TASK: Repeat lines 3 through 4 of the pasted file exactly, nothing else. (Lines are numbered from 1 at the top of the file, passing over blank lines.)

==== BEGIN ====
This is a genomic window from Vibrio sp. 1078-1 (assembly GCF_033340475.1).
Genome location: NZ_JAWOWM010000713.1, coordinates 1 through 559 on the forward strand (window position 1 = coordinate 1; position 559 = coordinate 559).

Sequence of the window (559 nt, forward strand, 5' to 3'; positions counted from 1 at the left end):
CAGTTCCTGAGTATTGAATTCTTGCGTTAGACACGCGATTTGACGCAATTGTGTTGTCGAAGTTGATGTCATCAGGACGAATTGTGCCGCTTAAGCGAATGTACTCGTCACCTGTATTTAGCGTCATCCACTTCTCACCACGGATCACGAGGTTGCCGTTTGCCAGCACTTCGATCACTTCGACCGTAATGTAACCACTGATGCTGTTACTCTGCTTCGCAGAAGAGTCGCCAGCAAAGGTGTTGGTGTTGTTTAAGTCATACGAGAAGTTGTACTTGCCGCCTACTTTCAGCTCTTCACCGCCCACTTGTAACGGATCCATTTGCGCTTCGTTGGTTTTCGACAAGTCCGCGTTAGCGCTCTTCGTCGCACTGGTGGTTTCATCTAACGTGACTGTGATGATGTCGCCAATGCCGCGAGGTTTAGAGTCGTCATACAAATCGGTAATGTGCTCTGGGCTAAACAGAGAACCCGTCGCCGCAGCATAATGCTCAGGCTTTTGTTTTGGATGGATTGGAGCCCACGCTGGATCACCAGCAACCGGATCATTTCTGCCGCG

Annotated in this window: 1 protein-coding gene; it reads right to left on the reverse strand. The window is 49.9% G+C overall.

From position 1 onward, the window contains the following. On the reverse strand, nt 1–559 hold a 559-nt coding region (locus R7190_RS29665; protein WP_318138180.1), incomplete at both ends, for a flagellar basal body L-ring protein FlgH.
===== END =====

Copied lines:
Sequence of the window (559 nt, forward strand, 5' to 3'; positions counted from 1 at the left end):
CAGTTCCTGAGTATTGAATTCTTGCGTTAGACACGCGATTTGACGCAATTGTGTTGTCGAAGTTGATGTCATCAGGACGAATTGTGCCGCTTAAGCGAATGTACTCGTCACCTGTATTTAGCGTCATCCACTTCTCACCACGGATCACGAGGTTGCCGTTTGCCAGCACTTCGATCACTTCGACCGTAATGTAACCACTGATGCTGTTACTCTGCTTCGCAGAAGAGTCGCCAGCAAAGGTGTTGGTGTTGTTTAAGTCATACGAGAAGTTGTACTTGCCGCCTACTTTCAGCTCTTCACCGCCCACTTGTAACGGATCCATTTGCGCTTCGTTGGTTTTCGACAAGTCCGCGTTAGCGCTCTTCGTCGCACTGGTGGTTTCATCTAACGTGACTGTGATGATGTCGCCAATGCCGCGAGGTTTAGAGTCGTCATACAAATCGGTAATGTGCTCTGGGCTAAACAGAGAACCCGTCGCCGCAGCATAATGCTCAGGCTTTTGTTTTGGATGGATTGGAGCCCACGCTGGATCACCAGCAACCGGATCATTTCTGCCGCG